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This eBook from the Gutenberg Project consists of approximately 1,984 pages of information about The Mahabharata of Krishna-Dwaipayana Vyasa, Volume 2.
have said that Brahmacharya is constituted by the twelve virtues, the Yoga-practices are called its Angas, and perseverance in Yoga-meditation called is its Valam and one is crowned with success in this in consequence of the preceptor’s aid and the understanding of the sense of the Vedas.  Whatever wealth a disciple, thus engaged, may earn, should all be given to the preceptor.  It is thus that the preceptor obtaineth his highly praise-worthy livelihood.  And thus also should the disciple behave towards the preceptor’s son.  Thus stationed (in Brahmacharya), the disciple thriveth by all means in this world and obtaineth numerous progeny and fame.  Men also from all directions shower wealth upon him; and many people come to his abode for practising Brahmacharya.  It is through Brahmacharya of this kind that the celestials attained to their divinity, and sages, highly blessed and of great wisdom, have obtained the region of Brahman.  It is by this that the Gandharvas and the Apsaras acquired such personal beauty, and it is through Brahmacharya that Surya riseth to make the day.  As the seekers of the philosopher’s stone derive great happiness when they obtain the object of their search those mentioned above (the celestials and others), on completing their Brahmacharya, derive great happiness in consequence of being able to have whatever they desire.  He, O king, who devoted to the practice of ascetic austerities, betaketh himself to Brahmacharya in its entirety and thereby purifieth his body, is truly wise, for by this he becometh like a child (free from all evil passions) and triumpheth over death at last.  Men, O Kshatriya, by work, however, pure, obtain only worlds that are perishable; he, however, that is blessed with Knowledge, attaineth, by the aid of that Knowledge, to Brahman which is everlasting.  There is no other path (than Knowledge or the attainment of Brahman) leading to emancipation.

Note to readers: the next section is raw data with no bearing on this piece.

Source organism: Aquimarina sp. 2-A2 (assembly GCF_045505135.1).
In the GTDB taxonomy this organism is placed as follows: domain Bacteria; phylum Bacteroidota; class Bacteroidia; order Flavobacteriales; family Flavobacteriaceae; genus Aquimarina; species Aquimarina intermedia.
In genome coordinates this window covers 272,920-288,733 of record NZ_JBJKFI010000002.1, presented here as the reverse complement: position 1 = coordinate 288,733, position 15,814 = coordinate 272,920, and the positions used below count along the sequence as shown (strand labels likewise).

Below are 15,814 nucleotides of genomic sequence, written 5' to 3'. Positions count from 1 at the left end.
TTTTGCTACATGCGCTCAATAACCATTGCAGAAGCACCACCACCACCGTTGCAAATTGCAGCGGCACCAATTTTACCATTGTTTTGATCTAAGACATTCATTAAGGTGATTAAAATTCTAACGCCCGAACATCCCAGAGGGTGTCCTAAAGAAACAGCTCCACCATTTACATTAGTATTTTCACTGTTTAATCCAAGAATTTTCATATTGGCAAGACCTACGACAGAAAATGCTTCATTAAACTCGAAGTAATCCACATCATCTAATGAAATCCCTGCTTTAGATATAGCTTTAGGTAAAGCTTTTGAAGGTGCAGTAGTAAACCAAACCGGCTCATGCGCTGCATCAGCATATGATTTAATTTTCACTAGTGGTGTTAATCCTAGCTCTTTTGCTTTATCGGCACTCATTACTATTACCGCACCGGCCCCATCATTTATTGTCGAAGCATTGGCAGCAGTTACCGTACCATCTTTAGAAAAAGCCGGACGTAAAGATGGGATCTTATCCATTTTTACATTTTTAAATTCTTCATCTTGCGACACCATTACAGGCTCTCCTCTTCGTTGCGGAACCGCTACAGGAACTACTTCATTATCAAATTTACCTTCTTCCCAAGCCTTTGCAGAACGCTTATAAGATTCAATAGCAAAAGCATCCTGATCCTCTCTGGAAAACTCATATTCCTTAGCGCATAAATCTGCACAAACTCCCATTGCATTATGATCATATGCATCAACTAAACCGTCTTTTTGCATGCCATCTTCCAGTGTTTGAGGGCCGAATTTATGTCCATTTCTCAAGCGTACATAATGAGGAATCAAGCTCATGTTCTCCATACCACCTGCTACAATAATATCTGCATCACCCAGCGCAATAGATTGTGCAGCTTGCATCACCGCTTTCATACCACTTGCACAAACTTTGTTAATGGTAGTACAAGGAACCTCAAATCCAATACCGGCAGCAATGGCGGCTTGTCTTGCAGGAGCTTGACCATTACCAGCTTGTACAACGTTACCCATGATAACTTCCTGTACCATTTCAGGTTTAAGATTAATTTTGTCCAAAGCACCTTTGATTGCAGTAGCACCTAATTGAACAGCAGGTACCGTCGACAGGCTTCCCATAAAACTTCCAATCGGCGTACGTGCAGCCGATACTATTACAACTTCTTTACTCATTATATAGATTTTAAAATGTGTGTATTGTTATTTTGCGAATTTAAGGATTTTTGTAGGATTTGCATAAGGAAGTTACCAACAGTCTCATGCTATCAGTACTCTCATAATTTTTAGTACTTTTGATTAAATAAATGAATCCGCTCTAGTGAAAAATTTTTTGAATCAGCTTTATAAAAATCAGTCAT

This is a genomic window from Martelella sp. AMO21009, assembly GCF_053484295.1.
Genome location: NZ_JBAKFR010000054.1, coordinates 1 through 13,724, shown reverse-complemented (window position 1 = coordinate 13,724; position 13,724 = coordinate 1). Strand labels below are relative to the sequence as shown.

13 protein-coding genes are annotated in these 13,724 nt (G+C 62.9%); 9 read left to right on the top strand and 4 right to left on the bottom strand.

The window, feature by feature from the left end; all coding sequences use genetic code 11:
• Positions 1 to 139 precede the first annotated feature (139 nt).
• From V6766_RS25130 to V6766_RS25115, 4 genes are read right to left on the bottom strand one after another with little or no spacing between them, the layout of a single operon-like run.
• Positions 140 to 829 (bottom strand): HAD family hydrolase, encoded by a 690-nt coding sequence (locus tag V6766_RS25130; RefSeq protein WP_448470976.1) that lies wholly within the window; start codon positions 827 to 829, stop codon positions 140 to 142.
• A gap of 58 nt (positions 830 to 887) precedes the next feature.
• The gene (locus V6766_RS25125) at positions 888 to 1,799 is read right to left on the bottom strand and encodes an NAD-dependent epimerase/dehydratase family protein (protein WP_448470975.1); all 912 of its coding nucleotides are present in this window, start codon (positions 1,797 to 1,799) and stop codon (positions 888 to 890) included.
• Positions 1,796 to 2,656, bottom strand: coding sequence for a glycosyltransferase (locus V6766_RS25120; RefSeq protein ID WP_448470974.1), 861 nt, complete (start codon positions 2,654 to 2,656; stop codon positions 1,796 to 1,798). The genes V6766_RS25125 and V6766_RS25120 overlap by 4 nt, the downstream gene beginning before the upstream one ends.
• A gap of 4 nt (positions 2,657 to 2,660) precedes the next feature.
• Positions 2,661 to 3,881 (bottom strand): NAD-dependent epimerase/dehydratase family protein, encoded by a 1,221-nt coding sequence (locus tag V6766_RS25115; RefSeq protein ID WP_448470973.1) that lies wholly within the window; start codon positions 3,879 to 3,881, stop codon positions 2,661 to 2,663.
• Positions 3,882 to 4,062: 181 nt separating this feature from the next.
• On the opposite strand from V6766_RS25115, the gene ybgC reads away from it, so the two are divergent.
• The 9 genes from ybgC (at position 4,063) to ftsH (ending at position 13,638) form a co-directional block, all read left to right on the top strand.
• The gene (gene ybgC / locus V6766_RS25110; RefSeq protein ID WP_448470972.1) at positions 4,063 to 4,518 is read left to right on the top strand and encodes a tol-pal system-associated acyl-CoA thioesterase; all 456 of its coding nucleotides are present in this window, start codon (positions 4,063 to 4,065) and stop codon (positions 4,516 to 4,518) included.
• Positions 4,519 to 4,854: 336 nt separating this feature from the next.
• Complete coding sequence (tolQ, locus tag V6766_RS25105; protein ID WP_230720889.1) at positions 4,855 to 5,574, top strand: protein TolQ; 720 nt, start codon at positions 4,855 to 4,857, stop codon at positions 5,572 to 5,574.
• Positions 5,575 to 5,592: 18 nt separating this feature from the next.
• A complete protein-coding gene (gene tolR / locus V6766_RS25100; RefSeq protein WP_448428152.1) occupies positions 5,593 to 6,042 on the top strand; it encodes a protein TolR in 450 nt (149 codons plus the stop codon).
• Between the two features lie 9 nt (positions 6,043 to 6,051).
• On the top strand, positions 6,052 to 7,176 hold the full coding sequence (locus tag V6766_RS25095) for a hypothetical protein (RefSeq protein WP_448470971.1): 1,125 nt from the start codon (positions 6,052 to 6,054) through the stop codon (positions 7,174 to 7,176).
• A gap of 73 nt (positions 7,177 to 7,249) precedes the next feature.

“Dhritarashtra said, ’The existence of Brahman, thou sayest, a wise man perceiveth in his own soul.  Now, is Brahman white, or red, or black or blue, or purple?  Tell me what is the true form and colour of the Omnipresent and Eternal Brahman?’

“Sanat-sujata said, ’Indeed, Brahman as (perceived) may appear as white, red, black, brown, or bright.  But neither on the earth, nor in the sky, nor in the water of the ocean, is there anything like it, Neither in the stars, nor in lightning, nor in the clouds, is its form to be seen, nor is it visible in the atmosphere, nor in the deities, nor in the moon, nor in the sun.  Neither in the Riks, nor among the Yajus, nor among the Atharvans, nor in the pure Samans, it is to be found.  Verily, O king, it is not to be found in Rathantara or Varhadratha, nor in great sacrifices.  Incapable of being compassed and lying beyond the reach of the limited intellect, even the universal Destroyer, after the Dissolution, is himself lost in it.  Incapable of being gazed at, it is subtle as the edge of the razor, and grosser

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